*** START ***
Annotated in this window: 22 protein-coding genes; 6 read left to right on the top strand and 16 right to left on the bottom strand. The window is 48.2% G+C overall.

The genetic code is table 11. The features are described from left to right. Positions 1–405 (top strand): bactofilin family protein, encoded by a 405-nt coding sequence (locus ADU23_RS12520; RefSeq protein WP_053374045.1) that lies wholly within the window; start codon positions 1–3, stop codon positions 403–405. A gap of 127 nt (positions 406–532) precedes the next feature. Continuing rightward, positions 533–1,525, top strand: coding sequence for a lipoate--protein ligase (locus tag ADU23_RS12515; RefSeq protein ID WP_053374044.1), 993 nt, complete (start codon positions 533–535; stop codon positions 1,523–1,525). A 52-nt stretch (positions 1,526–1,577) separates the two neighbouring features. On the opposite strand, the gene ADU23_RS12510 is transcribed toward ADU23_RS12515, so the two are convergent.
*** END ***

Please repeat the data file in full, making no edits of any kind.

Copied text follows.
Annotated in this window: 22 protein-coding genes; 6 read left to right on the top strand and 16 right to left on the bottom strand. The window is 48.2% G+C overall.

The genetic code is table 11. The features are described from left to right. Positions 1–405 (top strand): bactofilin family protein, encoded by a 405-nt coding sequence (locus ADU23_RS12520; RefSeq protein WP_053374045.1) that lies wholly within the window; start codon positions 1–3, stop codon positions 403–405. A gap of 127 nt (positions 406–532) precedes the next feature. Continuing rightward, positions 533–1,525, top strand: coding sequence for a lipoate--protein ligase (locus tag ADU23_RS12515; RefSeq protein ID WP_053374044.1), 993 nt, complete (start codon positions 533–535; stop codon positions 1,523–1,525). A 52-nt stretch (positions 1,526–1,577) separates the two neighbouring features. On the opposite strand, the gene ADU23_RS12510 is transcribed toward ADU23_RS12515, so the two are convergent.